By Chuck Johnston and Jason Hanna
ATLANTA (CNN) -- Reese Witherspoon's legal trouble over a spat with a Georgia state trooper has been settled with a fine, though a newly released video of the arrest -- with lines such as "you better not arrest me; are you kidding me?" -- is giving it fresh attention.
The Oscar-winning actress, accused of interfering with the drunken driving arrest of her husband last month in Atlanta, pleaded no contest Thursday to a charge of physical obstruction of another and has paid a $213 fine, according to Municipal Court of Atlanta Administrator Christopher Patterson.
Her husband, James Toth, pleaded guilty Thursday to a charge of driving under the influence and has been placed on 12 months of probation, Patterson said. Their pleas were entered in the Atlanta court by the couple's attorneys.
Terms of Toth's probation weren't immediately available. Patterson said the pleas resolve both cases.
The pleas came on the day that TMZ.com posted part of a video from a police dashboard camera showing Witherspoon arguing with the trooper who was arresting the couple. CNN later obtained the video from the Georgia Department of Public Safety.
Witherspoon -- who was in Atlanta working on a movie called "The Good Lie" -- and Toth were arrested on April 19 when a Georgia state trooper stopped Toth after seeing him weave in and out of a lane as he drove, police said.
The video shows the trooper, while testing Toth for DUI for more than 10 minutes, asking Witherspoon several times to stay in the car. Early in the process, she said: "I'm pregnant and I need to use the (restroom)."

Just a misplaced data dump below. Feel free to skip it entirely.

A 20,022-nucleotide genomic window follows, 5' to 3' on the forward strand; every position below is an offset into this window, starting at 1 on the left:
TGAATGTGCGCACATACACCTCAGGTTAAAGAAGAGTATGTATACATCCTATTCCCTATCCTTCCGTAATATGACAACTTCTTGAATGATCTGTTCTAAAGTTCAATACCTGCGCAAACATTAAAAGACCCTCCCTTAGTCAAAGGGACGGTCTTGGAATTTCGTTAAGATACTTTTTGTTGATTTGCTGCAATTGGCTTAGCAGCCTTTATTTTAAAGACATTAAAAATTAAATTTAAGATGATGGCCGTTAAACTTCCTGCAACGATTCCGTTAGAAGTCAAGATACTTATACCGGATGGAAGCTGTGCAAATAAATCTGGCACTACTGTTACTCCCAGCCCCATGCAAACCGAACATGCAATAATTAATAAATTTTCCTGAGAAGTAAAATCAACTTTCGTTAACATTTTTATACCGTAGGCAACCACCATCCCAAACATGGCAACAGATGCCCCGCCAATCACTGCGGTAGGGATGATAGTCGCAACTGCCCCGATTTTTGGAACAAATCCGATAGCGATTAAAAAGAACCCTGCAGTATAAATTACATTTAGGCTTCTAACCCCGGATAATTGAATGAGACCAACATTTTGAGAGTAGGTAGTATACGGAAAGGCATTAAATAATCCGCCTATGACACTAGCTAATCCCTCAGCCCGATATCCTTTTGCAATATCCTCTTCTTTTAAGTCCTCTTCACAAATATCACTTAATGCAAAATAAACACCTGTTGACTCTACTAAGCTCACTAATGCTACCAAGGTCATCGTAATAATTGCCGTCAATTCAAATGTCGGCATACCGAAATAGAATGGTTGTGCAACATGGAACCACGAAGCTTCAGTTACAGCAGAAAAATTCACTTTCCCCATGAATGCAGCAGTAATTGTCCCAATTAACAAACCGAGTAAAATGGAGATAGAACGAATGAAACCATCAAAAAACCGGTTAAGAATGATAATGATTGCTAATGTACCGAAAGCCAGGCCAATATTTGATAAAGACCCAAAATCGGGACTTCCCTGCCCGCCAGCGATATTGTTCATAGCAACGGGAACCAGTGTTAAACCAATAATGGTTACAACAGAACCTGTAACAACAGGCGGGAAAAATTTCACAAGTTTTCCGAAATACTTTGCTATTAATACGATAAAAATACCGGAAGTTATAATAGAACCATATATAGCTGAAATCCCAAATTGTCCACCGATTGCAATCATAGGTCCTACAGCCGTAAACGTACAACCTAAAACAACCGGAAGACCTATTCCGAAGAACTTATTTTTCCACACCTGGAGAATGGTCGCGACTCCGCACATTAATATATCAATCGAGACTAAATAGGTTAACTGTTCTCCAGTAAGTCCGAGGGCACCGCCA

"I need you to get back in the car, and there ain't no way to use it out here," the trooper responds. "If I tell you again, I'm going to arrest you."
Later, the video shows that the trooper, while giving Toth a breath test, breaks away to address Witherspoon again: "Ma'am, sit on your butt and be quiet."
It's unclear on the video what was said next, though the trooper wrote in a police report that Witherspoon at one point began to "hang out the window and say that she did not believe that I was a real police officer."
Then, as the trooper begins to arrest Toth, the video shows, Witherspoon approaches them.
"Ma'am, what did I just tell you to do?" the trooper asks in the video.
"I am a U.S. citizen. I am allowed to stand on American ground and ask any question I want to ask," Witherspoon says.
The trooper then handcuffs her as Toth tries to calm her.
"You better not arrest me. Are you kidding me?" Witherspoon says. "I'm an American citizen. This is beyond. ... You're harassing me as an American citizen. I have done nothing against the law. ... I have to obey your orders? No sir, I do not."
Witherspoon continues, "Do you know my name, sir? ... You're about to find out who I am."
A breath test on Toth registered 0.139, above the legal limit of 0.08 for a driving under the influence charge, the report said.
After canceling TV appearances following her arrest, the 37-year-old actress told ABC's "Good Morning America" on Thursday that she was sorry and that she was "so disrespectful" to the officer.
"We went out to dinner in Atlanta, and we had one too many glasses of wine, and we thought we were fine to drive and we absolutely were not," she said. "It's completely unacceptable, and we are so sorry and embarrassed. We know better, and we shouldn't have done that."
Witherspoon said that despite what she told the trooper, she's not pregnant.
"I said crazy things. ... I had no idea what I was talking about," she told "Good Morning America's" George Stephanopolous.
"When a police officer tells you to stay in the car, you stay in the car. I learned that for sure," she told Stephanopolous, laughing. "I think I've played a lawyer in a movie so many times I think I am a lawyer, and clearly I'm not a lawyer, because I got arrested. So yeah, I learned a lot."
Witherspoon won the best actress Oscar for the 2005 movie "Walk the Line."
CNN's Alan Duke and Breeanna Hare contributed to this report.